November 23, 2022 Executive Compensation Executive & Director Pay Design Articles

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FAQs on the SEC’s Pay vs. Performance Disclosure Rule A Deeper Dive

Below we answered several common questions that have arisen as companies prepare for the Pay vs. Performance Disclosure (PvP) requirements.

Peer Groups

  1. What factors go into selecting a peer group?
    • The new PvP rules require disclosure of both company TSR and “peer group” TSR in the table, along with a description of the relationship between the company’s TSR and that of its peer group. For these purposes, companies may look to either (1) the industry comparators/index used in the 10-K performance graph or (2) the proxy-disclosed peer group used to disclose benchmarking practices.
    • Interestingly, the SEC has informally indicated that the compensation peer group may only be used if the company uses the peer group for “true benchmarking” rather than as only one factor in making pay decisions. If the SEC issues formal guidance on this point, using the compensation peer group may become undesirable for most companies.
    • Considering the above as well as the disclosure implications of year over year peer group changes (see below), in our experience to date, companies are almost exclusively looking to the 10-K performance peer group. With this in mind, we’d recommend taking a closer look at this year’s 10-K peer group to ensure it is correct, making any changes in advance of the first PVP proxy disclosure.
  2. What should companies do if peer groups change year over year (if using something like the compensation peer group)?
    • Under the PvP rules, changes in peer groups YoY must be reflected and explained in footnote disclosure to the PVP table. TSR comparison to the prior peer group must be provided in addition to the new peer group disclosure. What’s unclear under the rules is whether minor changes to the peer group–for example, in the event of a peer acquisition or similar transaction–will need to be disclosed and the extent of such disclosure. As noted above, this may be another reason companies gravitate toward using an index disclosed in the 10-K.

Table Columns

  1. What disclosure is required when there are multiple CEOs in the same year?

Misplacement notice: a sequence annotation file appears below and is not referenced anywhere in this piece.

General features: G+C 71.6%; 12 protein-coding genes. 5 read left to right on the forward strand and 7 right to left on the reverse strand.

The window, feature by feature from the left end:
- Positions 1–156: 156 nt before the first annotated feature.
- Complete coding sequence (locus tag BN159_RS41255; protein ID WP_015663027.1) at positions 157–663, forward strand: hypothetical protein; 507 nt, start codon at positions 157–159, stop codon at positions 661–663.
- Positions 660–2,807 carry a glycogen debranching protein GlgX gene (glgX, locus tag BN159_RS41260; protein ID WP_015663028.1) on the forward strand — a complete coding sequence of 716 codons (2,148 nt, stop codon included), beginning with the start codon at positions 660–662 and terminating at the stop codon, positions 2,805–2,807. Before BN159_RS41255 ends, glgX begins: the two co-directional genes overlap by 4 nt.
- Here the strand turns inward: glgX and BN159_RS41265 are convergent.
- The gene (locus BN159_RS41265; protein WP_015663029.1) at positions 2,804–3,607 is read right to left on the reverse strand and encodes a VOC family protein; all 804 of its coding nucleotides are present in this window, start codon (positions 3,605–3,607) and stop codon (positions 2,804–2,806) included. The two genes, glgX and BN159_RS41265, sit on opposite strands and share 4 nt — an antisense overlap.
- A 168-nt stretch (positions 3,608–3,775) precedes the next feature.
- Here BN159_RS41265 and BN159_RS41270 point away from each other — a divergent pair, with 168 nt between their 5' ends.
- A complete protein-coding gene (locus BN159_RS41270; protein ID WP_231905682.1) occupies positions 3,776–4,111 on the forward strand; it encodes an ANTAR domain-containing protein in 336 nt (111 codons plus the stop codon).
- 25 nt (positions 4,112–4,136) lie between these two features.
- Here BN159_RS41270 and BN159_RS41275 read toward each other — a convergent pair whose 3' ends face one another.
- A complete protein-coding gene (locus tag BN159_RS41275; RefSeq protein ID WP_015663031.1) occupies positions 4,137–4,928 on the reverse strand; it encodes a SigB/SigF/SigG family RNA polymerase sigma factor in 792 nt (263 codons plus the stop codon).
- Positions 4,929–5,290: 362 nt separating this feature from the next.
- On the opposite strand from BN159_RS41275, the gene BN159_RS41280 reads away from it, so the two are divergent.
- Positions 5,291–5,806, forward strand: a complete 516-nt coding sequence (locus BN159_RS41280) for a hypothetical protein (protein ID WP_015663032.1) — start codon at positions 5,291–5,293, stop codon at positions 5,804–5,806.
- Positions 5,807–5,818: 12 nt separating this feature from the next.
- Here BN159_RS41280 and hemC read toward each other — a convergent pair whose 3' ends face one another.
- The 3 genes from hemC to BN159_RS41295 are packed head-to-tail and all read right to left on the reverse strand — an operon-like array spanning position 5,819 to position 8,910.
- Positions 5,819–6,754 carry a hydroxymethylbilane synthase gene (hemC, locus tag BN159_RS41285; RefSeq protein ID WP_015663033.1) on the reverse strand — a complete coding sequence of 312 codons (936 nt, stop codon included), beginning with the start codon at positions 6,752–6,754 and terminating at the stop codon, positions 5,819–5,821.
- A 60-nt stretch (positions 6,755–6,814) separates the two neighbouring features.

• In cases where a company’s CEO retires or is terminated mid-year, the company will be required to include separate columns in the PVP table for each CEO (for a total of four CEO columns).
    • For years included in the table where the company had only one CEO, the additional columns will be empty.

Foot Notes

  1. What do we need to know about the footnotes to the PVP table?
    • While the PVP table and the calculations involved have received significant focus and attention, the rules also require extensive footnote disclosure, particularly around reconciling the Summary Compensation Table compensation with “CAP” numbers. The rules do not prescribe any specific form for this reconciliation; however, many companies may choose to include tabular footnote disclosure detailing amounts added to and subtracted from Summary Compensation Table compensation. For NEOs other than the PEO, this reconciliation will be on an average basis, which may introduce additional complexity in certain scenarios.
  2. What footnote disclosure depth is required regarding PSU interim performance?
    • In addition to requiring a reconciliation of SCT and CAP numbers, the PVP rules also require that any difference in assumptions used for equity award valuation for calculating SCT compensation and CAP be disclosed. Interestingly, in the case of PSUs, this may have the effect of disclosing additional detail about where PSU performance is tracking that is not disclosed elsewhere in the proxy statement. Grant date fair value—used for SCT calculations—typically assumes target performance, while year-end fair value—used for CAP calculations—will reflect updated performance expectations. It’s not yet clear, however, to what extent specific disclosure detailing the performance expectations used to determine fair value for the CAP calculations is necessary.